We enjoyed the confectionary-colored suites (peach 521 especially), the dark-blue coat of arms on everything, the concierge who has worked here since July 30, 1973, and the pianist in the Palm Court. The Ritz is clearly popular with a Middle Eastern clientele (“Good evening, Sheikh” was a thrice-heard sound bite). The Arab guests are a present part of the mix, as are the English. This is also true at the Dorchester, which we consider the Ritz’s most like-for-like competitor.150 Piccadilly; 44-20/7300-2222; theritzlondon.com.
For a DEPARTURES reader, the best match is probably the Dorchester (pictured) and its neighbor 45 Park Lane owned by the Dorchester Group Ltd., a subsidiary of the Brunei Investment Agency, which also owns Hotel Bel-Air and the Beverley Hills Hotel, in Los Angeles. If there was one we prefer over the other, it is 45 Park Lane for its more intimate size (46 rooms as opposed to the Dorchester’s 250) and contemporary-styled rooms—tan leather, oranges, and Ambarino marble—and the Dorchester for its restaurant, China Tang. Service has always been sharp across both. 53 Park Ln.; 44-20/7317-6530; dorchestercollection.com.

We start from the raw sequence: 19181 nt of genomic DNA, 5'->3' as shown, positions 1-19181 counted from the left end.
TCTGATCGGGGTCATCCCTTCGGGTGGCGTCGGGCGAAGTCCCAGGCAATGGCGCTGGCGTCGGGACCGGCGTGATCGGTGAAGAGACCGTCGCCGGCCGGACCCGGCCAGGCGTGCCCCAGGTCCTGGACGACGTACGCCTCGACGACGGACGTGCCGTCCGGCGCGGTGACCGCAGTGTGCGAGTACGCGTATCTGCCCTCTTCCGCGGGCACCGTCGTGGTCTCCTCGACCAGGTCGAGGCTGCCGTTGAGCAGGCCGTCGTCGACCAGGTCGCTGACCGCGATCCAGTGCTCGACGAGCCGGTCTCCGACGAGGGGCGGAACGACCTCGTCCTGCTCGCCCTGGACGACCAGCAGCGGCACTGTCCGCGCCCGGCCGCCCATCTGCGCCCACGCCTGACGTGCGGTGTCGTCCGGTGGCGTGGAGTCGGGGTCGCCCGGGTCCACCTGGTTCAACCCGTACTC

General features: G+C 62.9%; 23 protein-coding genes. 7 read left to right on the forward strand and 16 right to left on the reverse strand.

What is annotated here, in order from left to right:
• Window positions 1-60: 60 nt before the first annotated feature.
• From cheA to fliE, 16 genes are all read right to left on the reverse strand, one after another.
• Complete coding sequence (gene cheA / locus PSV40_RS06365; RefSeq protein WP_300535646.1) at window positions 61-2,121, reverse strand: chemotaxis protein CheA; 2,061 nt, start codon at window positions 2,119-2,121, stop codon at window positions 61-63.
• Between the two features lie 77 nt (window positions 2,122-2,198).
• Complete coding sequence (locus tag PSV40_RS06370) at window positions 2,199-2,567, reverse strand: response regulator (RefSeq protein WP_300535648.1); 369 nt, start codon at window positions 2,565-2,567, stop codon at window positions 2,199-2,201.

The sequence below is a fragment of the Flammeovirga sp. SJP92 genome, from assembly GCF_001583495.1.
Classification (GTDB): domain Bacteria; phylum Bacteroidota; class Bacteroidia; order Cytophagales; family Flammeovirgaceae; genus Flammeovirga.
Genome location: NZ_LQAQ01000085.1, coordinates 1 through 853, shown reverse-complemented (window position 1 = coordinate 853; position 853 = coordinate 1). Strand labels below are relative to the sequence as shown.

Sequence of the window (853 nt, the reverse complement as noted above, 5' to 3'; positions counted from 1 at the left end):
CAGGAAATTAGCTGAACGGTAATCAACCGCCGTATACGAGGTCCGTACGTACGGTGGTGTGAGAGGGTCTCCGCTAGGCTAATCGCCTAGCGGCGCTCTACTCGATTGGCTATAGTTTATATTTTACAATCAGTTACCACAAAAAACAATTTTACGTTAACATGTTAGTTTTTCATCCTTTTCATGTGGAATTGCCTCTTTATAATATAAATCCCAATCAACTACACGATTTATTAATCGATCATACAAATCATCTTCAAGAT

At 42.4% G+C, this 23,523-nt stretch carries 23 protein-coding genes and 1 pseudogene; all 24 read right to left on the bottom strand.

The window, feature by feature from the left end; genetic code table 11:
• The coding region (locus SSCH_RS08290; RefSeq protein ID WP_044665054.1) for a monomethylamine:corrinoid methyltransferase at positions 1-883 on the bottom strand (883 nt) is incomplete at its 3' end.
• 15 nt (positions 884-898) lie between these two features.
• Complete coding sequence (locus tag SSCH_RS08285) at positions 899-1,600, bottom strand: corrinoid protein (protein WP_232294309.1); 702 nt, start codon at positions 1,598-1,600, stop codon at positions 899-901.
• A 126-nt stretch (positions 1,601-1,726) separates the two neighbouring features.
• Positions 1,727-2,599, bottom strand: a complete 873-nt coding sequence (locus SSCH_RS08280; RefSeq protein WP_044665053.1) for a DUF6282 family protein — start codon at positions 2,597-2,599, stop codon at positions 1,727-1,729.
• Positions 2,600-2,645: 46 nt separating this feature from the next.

It’s a curious thing that Hotel Café Royal is only a two-minute walk from Ham Yard, a hotel we love, and the Ritz, five minutes in the other direction. Yet somehow Café Royal’s location jars. It feels slightly like one is sleeping on top of all the Piccadilly neon, just as if one stayed in the middle of Times Square. But perhaps this is a Londoner’s opinion of a touristic epicenter, because once inside the doors of the hotel, the rooms are huge, with junior-suite 328 far exceeding the usual definition. The gilt-and-mirror Oscar Wilde Bar is a grandiose place to meet for a drink. For Christmas shopping, from Regent Street to Fortnum & Mason, you couldn’t do better. The three-bedroom Dome Penthouse, in the cupola, is a knock-out—even if the proximity of the neon, which sits at eye-level, can make one feel as if one is playing a role in a Coca-Cola ad. But the hotel is soundproofed to perfection. So, too, the basement pool, which is a beautiful place to swim by candlelight. Service, however, needs more attention. 68 Regent St.; 44-20/7406-3322; hotelcaferoyal.com.